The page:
From: APauls
15-Mar-19
That's not farming. Those plots are works of art.

From: Pat Lefemine
15-Mar-19

Pat Lefemine's embedded Photo
Sorghum. Sprayed pre-emergent and tilled, and planted with JD 71 planter. Top dressed at 12" with Urea.
Pat Lefemine's embedded Photo
Sorghum. Sprayed pre-emergent and tilled, and planted with JD 71 planter. Top dressed at 12" with Urea.
Kam0327, There are no soybeans, corn, brassicas or virtually anything else within miles of my property. The nearest cornfield is probably 10 miles away.

What we do have is hay fields everywhere. My neighbors have hundreds of acres of hay fields that consist mainly of Timothy Grass and some clover mixed in. That's basically it for miles. One neighbor plants deer plots but they are pretty small and he has limited time to tend to them - plus he never sprays. So there's no comparison.

I spray, mow, fertilize, lime, and spend a good deal of time and money on my plots.

From: BullBuster
24-Mar-19
Pat, here is a suggestion for future plots. I’m planting some this year. Sainfoin. Compared to alfalfa it is non-bloating, even more attractive, grows earlier, stays green later, more drought tolerant and excellent pollinator. Disadvantages are slightly less tonnage over the growing season and doesn’t tolerate lower pH. It is glycoside resistant naturally. This is info I’ve read, not from experience, so take with a grain of salt.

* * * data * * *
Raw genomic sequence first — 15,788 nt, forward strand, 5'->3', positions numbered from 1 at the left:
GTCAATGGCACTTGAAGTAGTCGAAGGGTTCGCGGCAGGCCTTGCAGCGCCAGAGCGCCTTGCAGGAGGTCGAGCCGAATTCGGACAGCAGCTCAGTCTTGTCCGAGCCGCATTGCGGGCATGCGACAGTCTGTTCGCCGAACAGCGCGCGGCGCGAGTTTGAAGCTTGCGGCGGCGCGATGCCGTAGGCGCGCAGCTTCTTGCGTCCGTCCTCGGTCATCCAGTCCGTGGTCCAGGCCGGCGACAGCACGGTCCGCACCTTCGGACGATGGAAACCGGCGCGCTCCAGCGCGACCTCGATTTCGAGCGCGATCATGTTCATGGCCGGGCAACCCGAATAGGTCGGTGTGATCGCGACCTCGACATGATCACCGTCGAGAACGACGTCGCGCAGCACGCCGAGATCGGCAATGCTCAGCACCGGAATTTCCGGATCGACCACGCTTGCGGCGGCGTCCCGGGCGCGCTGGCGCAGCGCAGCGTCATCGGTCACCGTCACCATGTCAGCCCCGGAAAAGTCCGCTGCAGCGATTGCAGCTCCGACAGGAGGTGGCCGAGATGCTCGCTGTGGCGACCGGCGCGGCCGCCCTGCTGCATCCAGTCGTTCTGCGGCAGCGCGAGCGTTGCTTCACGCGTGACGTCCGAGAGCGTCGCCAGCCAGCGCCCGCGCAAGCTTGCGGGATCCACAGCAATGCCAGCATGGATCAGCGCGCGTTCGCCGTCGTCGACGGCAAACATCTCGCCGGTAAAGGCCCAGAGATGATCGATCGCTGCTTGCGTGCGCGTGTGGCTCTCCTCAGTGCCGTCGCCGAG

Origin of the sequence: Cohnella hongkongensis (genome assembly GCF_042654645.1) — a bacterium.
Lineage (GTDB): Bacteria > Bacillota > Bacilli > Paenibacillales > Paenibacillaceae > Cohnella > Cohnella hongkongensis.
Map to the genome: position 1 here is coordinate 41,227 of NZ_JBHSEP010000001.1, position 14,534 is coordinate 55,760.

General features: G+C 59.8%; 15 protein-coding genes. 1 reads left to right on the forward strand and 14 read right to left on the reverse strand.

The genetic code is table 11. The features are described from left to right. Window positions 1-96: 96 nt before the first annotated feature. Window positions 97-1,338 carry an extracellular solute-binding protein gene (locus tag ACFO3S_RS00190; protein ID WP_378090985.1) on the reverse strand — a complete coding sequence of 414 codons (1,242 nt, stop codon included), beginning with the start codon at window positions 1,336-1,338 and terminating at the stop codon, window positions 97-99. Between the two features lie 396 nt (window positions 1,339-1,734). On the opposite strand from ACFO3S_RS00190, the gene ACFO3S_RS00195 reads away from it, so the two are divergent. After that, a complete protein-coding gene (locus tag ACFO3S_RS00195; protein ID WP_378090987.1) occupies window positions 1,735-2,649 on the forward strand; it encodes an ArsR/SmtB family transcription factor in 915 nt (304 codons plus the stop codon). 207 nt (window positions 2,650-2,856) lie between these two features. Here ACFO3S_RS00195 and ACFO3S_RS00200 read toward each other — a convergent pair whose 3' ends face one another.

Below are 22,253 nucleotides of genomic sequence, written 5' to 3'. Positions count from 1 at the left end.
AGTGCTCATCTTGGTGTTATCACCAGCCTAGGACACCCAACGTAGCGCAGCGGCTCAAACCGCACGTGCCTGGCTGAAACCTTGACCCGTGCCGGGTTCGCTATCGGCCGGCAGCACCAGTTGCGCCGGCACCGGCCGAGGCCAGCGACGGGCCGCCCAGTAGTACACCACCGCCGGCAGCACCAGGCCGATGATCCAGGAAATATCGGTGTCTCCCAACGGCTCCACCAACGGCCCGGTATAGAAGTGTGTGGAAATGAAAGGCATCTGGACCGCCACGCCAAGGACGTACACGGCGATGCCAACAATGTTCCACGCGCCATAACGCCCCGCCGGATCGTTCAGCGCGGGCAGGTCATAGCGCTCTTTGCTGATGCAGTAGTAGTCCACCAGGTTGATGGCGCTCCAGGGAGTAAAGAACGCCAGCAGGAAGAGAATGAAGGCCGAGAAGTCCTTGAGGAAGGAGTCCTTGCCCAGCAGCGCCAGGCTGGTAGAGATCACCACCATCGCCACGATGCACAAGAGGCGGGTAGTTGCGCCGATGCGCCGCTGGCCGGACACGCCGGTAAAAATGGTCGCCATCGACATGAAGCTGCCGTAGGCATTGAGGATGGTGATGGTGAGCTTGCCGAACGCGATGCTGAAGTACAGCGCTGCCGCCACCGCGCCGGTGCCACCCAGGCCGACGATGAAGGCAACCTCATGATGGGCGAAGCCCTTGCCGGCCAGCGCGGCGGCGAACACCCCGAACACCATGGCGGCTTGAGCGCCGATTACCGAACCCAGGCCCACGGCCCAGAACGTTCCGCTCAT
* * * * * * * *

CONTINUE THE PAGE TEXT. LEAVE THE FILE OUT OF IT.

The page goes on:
From: Deerplotter
24-Mar-19
Wow that’s a pretty dang good looking field of Sorghum. Is the Sorghum a late season food source and what I mean by that is after the first hard freeze and consistent low freezing temps? Will it last a bit like large leaf brassica will do?

From: Pat Lefemine
24-Mar-19
Bullbuster, I'll check that out. I don't know much about Sanfoin, I've heard of it but that's about it. I'll have to check it out.

From: Pat Lefemine
24-Mar-19

Pat Lefemine's embedded Photo
Sorghum plot Sept. 9th.
Pat Lefemine's embedded Photo
Sorghum plot Sept. 9th.
DeerPlotter,

I can't answer your question about late winter use of Sorghum. It was untouched until November and wiped out in two weeks. I would say it was more attractive than Brassicas but I get a month or more from my bulb brassicas so I feel it's a better crop than sorgum for winter use. Plus, there is no stalk or residue to clean up.

From: Deerplotter
24-Mar-19
Does the Birdsfoot Treefoil seed have to be inoculated before seeding?

From: BullBuster
24-Mar-19
Yes

From: PopPop
10-Apr-19
Looking to put a few food plots in this year. Area/woods are mostly shaded. What would be the correct seed for this type deer food plot. White cover? Any help or tips would be great.

From: PopPop